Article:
And even better, with a process like this, on those days that I wake up in a mood that mirrors or lends itself towards the specific traits and characteristics of one of my characters, I’m going to be much more in tune with writing about them on that particular day, no matter where their appearances or particular actions appear in the story.

But then, I’m sort of, kind of, outlining in my head aren’t I, since I seem to have some idea of where they are going to appear and with whom they will interact with in this story? Wouldn’t I have to at least know a little about the plot, then, to know the different scenes that are going to occur?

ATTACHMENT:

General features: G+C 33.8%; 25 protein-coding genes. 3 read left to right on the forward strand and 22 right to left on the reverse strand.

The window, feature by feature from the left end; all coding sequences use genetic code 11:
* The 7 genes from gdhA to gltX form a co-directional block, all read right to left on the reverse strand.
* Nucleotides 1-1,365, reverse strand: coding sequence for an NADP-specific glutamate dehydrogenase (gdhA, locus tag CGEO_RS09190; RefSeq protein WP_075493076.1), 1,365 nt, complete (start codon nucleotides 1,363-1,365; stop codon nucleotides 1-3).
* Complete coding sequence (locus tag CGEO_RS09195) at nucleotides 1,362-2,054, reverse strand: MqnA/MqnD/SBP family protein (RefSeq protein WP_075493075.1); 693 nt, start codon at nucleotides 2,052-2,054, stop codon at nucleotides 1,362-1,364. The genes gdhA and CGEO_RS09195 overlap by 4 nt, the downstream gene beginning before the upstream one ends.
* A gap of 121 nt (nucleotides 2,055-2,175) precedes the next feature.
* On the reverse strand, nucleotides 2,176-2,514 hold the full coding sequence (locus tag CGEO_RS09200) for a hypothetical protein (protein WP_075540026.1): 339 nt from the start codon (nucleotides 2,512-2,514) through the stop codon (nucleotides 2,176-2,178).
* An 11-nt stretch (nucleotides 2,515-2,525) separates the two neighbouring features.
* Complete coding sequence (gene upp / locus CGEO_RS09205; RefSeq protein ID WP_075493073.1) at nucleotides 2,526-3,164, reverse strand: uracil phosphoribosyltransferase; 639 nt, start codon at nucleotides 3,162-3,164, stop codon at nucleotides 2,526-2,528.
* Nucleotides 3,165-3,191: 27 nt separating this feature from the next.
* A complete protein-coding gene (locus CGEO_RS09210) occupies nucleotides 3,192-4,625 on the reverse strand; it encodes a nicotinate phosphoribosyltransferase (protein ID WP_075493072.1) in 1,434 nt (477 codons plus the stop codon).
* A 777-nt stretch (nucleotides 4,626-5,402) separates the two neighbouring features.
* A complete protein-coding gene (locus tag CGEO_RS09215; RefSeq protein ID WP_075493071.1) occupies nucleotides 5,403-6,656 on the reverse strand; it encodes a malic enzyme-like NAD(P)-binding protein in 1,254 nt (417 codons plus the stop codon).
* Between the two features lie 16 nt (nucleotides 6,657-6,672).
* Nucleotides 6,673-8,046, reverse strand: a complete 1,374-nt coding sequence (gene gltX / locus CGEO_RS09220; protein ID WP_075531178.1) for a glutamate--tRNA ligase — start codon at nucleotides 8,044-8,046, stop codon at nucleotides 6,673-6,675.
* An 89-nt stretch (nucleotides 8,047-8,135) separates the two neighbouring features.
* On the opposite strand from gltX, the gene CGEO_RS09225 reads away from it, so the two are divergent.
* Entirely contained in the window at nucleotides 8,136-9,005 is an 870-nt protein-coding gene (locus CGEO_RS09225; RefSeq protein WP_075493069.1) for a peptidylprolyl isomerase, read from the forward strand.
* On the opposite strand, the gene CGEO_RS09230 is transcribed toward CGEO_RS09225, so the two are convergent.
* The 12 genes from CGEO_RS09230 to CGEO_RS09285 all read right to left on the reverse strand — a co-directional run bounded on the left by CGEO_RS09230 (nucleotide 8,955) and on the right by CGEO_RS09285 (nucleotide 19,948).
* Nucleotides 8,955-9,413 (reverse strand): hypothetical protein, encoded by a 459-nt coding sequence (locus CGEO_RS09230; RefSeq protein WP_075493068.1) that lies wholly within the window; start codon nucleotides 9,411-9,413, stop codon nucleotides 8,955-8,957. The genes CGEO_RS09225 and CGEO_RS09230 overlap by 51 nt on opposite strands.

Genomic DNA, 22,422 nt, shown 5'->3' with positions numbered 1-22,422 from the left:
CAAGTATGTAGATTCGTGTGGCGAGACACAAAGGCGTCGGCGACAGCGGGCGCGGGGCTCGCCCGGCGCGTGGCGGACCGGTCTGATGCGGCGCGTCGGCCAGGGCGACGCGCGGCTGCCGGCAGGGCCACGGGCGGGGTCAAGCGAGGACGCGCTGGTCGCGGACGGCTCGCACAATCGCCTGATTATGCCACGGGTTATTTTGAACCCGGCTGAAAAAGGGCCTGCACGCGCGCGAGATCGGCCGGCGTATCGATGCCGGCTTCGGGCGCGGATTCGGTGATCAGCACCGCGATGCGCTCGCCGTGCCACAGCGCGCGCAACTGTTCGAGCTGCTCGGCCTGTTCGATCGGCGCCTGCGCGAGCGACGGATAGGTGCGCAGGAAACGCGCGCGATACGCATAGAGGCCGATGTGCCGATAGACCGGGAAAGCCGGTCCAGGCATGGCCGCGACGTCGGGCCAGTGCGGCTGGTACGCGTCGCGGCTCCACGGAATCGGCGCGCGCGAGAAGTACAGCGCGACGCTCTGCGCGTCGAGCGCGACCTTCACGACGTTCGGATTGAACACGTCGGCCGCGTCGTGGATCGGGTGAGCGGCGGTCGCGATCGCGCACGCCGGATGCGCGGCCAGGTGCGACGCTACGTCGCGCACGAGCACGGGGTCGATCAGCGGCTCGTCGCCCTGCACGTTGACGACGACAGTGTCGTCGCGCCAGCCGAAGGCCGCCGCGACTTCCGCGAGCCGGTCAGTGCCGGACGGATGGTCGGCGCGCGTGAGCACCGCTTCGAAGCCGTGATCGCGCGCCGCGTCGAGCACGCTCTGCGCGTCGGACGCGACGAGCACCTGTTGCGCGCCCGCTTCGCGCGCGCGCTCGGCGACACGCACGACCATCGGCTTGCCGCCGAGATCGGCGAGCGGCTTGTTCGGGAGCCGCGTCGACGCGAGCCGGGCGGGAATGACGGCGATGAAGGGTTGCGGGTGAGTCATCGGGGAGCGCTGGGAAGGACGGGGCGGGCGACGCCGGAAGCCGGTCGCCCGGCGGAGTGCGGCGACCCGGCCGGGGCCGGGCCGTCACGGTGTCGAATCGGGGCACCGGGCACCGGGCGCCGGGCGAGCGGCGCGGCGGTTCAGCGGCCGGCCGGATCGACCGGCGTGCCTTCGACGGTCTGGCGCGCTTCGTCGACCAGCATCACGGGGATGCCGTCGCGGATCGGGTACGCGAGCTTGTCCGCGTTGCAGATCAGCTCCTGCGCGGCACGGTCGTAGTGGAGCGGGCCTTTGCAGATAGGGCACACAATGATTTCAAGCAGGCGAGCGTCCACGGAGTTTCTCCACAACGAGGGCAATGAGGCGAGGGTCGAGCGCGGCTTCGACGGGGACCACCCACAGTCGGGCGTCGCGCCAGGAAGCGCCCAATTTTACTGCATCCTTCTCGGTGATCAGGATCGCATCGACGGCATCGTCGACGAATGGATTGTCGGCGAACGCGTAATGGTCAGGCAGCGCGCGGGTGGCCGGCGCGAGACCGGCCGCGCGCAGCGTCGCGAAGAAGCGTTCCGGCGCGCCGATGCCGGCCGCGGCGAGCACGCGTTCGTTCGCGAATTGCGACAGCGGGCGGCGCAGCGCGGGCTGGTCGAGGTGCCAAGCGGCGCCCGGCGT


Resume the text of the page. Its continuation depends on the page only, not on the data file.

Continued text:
Do I need to sit down and make a quick sketch or diagram of my habits and tendencies, just to make sure I haven’t wrongly categorized myself?

Are you getting as confused as I am about all of this? Should we even care what category we fall in to?

How about we just write as we see fit and are accustomed to?

I say whatever gets you ending the day with words on the paper, screen, or tablet is the type of writer you are, and that’s just the right type for you. (I’m thinking there’s a Dr Seuss saying in there somewhere)

Besides, there really is no category for those of us that sit on the floor, surrounded by sheets of white butcher paper and 64 count boxes of crayons, humming the theme from The Three Stooges while spinning around, jotting down situations for our characters to work through.